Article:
Like the flu, depression is a highly contagious disorder that can be transmitted socially, jumping from one family member to others. And just as individuals can be depressed, so can whole families, often without their awareness.
As perniciously as it operates in individuals, depression in a family can suck up all the energy of a household, turning what was once a home into a black hole of negative emotions. Usually, such depression is disguised. It tends to show up in bouts of physical illness and a general air of irritability and negativity.
Typically, family members isolate themselves and withdraw into their own spaces, under the protective custody of a computer or TV. And pessimism, sarcasm or silence becomes the dominant style of family exchanges.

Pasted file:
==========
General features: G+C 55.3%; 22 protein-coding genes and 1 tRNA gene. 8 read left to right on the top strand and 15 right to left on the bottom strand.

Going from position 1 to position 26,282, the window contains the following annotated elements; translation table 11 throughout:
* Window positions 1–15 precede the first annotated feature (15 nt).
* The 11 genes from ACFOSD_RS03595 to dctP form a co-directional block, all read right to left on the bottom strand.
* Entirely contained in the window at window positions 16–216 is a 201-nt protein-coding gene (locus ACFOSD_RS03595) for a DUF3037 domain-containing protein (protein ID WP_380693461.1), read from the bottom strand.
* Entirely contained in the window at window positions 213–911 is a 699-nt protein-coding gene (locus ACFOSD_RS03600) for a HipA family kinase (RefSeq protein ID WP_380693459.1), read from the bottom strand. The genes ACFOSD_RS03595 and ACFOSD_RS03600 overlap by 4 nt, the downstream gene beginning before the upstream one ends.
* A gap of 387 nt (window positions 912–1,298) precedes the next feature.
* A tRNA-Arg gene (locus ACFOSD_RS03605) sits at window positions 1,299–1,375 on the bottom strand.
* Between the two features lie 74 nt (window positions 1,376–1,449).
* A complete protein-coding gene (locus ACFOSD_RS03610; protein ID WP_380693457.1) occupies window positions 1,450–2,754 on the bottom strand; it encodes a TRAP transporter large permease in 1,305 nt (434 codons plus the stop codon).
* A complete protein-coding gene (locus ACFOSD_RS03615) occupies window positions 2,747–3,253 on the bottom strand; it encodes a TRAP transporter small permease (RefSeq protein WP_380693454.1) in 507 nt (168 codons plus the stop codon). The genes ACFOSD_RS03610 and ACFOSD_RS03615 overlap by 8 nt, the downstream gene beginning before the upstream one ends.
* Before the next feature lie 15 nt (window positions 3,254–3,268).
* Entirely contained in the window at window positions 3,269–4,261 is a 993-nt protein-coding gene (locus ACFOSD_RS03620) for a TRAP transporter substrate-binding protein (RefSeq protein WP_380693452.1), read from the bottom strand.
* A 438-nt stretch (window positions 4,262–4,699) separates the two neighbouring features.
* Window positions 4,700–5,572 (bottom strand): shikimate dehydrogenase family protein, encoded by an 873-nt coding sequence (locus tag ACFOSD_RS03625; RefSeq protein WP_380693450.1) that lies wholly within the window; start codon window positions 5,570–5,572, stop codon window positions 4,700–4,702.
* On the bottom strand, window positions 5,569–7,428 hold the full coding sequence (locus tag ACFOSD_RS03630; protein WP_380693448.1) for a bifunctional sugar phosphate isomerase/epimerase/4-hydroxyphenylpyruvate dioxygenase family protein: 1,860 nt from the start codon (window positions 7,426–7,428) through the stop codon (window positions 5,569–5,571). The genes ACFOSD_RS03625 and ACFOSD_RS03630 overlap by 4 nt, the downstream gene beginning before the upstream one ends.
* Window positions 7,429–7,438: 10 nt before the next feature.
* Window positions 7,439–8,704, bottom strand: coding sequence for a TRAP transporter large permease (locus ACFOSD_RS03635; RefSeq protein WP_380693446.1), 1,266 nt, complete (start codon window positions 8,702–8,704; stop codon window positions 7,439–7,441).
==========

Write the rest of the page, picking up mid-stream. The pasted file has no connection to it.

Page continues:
Whether or not depression has already moved into a household, families can act to inoculate their members against the disorder. By employing a few basic strategies, families can prevent depression from taking up residence and commandeering their interaction patterns.